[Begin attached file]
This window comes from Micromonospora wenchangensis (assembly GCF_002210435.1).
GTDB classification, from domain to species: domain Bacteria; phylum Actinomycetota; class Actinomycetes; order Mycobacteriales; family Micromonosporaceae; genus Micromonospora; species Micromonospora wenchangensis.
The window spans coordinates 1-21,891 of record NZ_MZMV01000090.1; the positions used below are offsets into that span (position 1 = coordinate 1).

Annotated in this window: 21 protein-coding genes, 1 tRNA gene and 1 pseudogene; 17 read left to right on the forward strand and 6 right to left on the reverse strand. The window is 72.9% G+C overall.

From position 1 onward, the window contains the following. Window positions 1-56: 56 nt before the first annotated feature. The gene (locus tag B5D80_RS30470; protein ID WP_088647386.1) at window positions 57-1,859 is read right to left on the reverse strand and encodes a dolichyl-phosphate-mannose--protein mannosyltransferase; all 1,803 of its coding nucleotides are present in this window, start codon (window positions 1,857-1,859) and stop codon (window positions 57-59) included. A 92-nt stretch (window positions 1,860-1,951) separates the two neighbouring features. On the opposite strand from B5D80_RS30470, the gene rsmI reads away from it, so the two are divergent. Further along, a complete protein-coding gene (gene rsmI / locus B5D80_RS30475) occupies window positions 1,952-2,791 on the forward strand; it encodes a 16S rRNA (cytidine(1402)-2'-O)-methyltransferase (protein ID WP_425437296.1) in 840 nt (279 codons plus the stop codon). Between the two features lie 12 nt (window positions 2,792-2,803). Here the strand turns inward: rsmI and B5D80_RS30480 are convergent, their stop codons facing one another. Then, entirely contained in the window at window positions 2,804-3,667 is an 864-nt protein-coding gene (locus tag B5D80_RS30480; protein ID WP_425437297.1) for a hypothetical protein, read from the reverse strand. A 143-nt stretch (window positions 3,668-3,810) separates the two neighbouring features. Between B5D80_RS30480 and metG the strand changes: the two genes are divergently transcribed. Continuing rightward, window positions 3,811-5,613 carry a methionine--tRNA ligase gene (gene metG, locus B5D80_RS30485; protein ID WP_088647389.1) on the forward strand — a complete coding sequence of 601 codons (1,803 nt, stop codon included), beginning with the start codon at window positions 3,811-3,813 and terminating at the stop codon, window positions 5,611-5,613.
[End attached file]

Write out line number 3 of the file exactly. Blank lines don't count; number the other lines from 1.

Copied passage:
The window spans coordinates 1-21,891 of record NZ_MZMV01000090.1; the positions used below are offsets into that span (position 1 = coordinate 1).